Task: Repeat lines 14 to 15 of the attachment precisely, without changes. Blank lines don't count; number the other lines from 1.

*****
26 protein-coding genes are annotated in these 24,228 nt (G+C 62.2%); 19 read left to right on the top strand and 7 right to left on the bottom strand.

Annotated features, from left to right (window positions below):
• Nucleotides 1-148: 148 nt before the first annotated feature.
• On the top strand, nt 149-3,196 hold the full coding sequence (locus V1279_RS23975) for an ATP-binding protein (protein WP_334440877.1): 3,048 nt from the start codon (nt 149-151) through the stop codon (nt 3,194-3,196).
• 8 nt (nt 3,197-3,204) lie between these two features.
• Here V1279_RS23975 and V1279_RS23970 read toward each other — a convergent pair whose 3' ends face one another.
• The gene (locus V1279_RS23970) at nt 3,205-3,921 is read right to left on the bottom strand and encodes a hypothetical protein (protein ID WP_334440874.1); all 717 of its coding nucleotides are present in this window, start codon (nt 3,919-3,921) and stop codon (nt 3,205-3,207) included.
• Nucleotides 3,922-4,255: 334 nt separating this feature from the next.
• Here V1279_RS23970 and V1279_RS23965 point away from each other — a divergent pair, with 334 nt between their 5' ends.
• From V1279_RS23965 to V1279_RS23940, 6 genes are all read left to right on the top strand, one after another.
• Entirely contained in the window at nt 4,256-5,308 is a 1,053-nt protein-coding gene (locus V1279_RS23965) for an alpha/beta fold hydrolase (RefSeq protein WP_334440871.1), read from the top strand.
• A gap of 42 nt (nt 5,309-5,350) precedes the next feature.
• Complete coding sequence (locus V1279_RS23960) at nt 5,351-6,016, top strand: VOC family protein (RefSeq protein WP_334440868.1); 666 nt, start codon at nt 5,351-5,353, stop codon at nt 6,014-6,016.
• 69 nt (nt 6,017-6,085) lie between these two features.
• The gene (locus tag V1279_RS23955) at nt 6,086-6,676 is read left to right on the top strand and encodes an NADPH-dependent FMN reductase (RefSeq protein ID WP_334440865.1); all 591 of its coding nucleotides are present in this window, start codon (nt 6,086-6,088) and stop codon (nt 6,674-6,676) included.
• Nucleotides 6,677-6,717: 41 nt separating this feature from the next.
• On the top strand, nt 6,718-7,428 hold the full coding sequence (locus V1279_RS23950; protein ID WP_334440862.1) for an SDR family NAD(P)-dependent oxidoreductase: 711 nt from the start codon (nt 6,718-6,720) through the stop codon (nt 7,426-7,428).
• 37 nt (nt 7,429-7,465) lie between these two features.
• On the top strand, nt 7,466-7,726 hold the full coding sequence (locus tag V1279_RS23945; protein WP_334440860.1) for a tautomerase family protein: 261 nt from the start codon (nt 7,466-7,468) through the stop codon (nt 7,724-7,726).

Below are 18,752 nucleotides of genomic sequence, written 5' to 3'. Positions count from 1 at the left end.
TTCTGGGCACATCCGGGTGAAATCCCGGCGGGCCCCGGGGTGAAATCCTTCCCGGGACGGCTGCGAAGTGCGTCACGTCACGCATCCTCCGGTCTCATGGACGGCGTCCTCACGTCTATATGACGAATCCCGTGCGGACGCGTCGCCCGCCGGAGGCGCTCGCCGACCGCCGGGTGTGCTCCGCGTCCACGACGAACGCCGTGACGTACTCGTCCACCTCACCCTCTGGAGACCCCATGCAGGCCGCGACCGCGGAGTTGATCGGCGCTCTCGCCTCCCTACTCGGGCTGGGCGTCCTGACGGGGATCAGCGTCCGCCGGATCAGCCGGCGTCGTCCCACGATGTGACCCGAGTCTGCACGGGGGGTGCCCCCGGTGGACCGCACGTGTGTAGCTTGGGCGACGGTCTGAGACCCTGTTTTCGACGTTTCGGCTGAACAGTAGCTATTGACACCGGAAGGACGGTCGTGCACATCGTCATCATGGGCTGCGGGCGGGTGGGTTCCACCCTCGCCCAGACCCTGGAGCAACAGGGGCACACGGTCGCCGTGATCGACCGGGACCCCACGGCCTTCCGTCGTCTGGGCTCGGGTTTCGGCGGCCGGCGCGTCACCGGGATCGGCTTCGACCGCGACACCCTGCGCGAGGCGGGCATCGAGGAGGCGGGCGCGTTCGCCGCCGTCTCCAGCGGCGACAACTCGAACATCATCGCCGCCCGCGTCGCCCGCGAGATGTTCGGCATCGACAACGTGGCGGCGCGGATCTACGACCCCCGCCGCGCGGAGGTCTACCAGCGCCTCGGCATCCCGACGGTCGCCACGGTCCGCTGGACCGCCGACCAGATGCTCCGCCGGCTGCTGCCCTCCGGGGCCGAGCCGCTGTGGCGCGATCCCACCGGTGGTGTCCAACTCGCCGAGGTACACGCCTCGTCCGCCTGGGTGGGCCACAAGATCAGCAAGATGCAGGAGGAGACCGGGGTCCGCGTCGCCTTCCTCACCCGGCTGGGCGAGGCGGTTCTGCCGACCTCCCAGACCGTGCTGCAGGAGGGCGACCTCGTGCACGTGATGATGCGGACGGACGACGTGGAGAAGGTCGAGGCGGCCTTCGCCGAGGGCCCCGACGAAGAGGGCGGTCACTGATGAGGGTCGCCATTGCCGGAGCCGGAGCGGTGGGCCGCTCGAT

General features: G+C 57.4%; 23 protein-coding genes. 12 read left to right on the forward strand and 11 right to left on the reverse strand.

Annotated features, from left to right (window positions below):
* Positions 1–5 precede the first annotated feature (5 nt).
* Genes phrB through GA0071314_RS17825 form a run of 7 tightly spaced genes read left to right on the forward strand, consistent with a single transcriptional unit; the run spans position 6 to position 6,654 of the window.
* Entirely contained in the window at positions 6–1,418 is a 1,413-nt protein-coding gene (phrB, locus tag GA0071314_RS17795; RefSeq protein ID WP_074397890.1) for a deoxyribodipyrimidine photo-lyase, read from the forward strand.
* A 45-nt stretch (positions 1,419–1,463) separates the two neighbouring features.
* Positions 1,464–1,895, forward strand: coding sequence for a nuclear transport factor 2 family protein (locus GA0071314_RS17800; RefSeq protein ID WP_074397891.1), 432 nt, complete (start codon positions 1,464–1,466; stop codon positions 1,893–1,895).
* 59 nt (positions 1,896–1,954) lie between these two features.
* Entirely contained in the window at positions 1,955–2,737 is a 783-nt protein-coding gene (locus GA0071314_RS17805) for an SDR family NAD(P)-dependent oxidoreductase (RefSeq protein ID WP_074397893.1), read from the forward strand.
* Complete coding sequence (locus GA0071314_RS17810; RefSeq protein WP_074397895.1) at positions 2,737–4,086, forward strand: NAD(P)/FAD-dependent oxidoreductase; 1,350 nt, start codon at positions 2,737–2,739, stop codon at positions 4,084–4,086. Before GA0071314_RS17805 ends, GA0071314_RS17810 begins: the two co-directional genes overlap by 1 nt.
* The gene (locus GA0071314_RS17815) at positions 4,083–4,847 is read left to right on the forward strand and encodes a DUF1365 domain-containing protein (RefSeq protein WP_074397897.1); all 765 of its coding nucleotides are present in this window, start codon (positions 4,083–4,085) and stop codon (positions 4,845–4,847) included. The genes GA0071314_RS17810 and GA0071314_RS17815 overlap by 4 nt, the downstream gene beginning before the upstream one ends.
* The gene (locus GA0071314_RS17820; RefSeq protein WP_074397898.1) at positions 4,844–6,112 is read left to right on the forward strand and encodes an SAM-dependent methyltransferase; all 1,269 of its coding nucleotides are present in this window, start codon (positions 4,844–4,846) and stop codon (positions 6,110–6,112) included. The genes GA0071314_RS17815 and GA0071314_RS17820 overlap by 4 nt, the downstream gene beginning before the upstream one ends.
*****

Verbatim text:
• 69 nt (nt 6,017-6,085) lie between these two features.
• The gene (locus tag V1279_RS23955) at nt 6,086-6,676 is read left to right on the top strand and encodes an NADPH-dependent FMN reductase (RefSeq protein ID WP_334440865.1); all 591 of its coding nucleotides are present in this window, start codon (nt 6,086-6,088) and stop codon (nt 6,674-6,676) included.